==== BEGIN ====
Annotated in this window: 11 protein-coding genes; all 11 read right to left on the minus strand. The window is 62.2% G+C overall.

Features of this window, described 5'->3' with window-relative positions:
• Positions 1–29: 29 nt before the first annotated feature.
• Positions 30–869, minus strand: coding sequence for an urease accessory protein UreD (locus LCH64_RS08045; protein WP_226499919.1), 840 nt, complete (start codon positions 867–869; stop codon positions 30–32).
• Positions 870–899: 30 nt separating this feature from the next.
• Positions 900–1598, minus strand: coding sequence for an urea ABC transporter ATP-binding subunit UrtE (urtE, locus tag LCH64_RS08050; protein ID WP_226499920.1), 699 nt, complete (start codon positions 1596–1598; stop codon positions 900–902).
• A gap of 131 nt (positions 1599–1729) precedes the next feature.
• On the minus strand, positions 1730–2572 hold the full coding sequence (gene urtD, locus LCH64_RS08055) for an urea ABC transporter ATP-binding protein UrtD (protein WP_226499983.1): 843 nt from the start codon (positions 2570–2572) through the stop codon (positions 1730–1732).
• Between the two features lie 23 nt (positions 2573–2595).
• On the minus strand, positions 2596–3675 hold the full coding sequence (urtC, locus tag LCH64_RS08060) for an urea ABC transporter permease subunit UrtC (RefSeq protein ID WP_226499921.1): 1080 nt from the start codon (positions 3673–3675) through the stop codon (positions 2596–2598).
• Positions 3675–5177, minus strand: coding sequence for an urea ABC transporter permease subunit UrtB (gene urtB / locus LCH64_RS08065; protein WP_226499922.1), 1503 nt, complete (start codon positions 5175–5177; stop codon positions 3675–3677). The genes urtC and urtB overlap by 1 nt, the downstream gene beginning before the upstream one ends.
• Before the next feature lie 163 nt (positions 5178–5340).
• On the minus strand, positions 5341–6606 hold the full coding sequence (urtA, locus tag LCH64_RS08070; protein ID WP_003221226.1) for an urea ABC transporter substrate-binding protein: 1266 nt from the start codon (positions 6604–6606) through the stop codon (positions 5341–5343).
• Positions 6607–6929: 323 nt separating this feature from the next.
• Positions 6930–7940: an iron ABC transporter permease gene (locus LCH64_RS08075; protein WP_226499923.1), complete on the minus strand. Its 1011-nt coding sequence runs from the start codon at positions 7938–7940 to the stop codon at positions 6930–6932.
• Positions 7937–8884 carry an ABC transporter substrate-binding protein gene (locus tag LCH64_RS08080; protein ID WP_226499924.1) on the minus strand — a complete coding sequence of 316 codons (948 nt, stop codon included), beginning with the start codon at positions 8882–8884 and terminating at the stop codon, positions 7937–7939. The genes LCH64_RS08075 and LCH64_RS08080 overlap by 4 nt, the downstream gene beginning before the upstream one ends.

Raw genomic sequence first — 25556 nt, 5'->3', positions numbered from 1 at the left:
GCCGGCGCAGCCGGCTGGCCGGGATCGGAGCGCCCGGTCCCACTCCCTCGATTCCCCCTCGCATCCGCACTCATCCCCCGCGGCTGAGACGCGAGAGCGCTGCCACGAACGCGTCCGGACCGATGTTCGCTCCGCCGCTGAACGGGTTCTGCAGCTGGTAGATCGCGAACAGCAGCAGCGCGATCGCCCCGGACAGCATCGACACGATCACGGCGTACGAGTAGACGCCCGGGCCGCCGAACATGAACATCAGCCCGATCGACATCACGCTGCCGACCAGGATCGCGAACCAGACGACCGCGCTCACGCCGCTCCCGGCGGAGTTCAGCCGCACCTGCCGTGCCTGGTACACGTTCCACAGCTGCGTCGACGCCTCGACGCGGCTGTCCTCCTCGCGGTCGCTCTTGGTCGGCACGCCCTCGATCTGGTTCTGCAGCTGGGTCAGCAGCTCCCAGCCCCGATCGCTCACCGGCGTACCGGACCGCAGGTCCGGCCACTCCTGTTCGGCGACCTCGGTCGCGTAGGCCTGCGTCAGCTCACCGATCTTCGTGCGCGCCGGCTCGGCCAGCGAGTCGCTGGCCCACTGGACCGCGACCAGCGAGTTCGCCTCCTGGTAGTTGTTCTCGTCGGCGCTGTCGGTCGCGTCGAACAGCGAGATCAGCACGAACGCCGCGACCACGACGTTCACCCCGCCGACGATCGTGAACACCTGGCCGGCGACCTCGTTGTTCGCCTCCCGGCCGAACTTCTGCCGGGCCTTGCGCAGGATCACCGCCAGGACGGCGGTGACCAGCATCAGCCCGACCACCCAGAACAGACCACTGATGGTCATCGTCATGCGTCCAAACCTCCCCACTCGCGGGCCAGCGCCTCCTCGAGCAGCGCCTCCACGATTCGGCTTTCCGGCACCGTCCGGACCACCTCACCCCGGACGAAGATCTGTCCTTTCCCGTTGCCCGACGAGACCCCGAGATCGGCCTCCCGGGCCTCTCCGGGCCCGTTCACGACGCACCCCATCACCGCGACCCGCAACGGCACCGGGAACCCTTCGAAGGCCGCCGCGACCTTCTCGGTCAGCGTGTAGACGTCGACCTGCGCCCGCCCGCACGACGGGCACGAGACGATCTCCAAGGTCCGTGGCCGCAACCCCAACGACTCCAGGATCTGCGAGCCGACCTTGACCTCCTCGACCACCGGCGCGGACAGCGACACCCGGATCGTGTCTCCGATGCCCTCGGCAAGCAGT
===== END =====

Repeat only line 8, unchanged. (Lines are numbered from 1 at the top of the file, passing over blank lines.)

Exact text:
• On the minus strand, positions 1730–2572 hold the full coding sequence (gene urtD, locus LCH64_RS08055) for an urea ABC transporter ATP-binding protein UrtD (protein WP_226499983.1): 843 nt from the start codon (positions 2570–2572) through the stop codon (positions 1730–1732).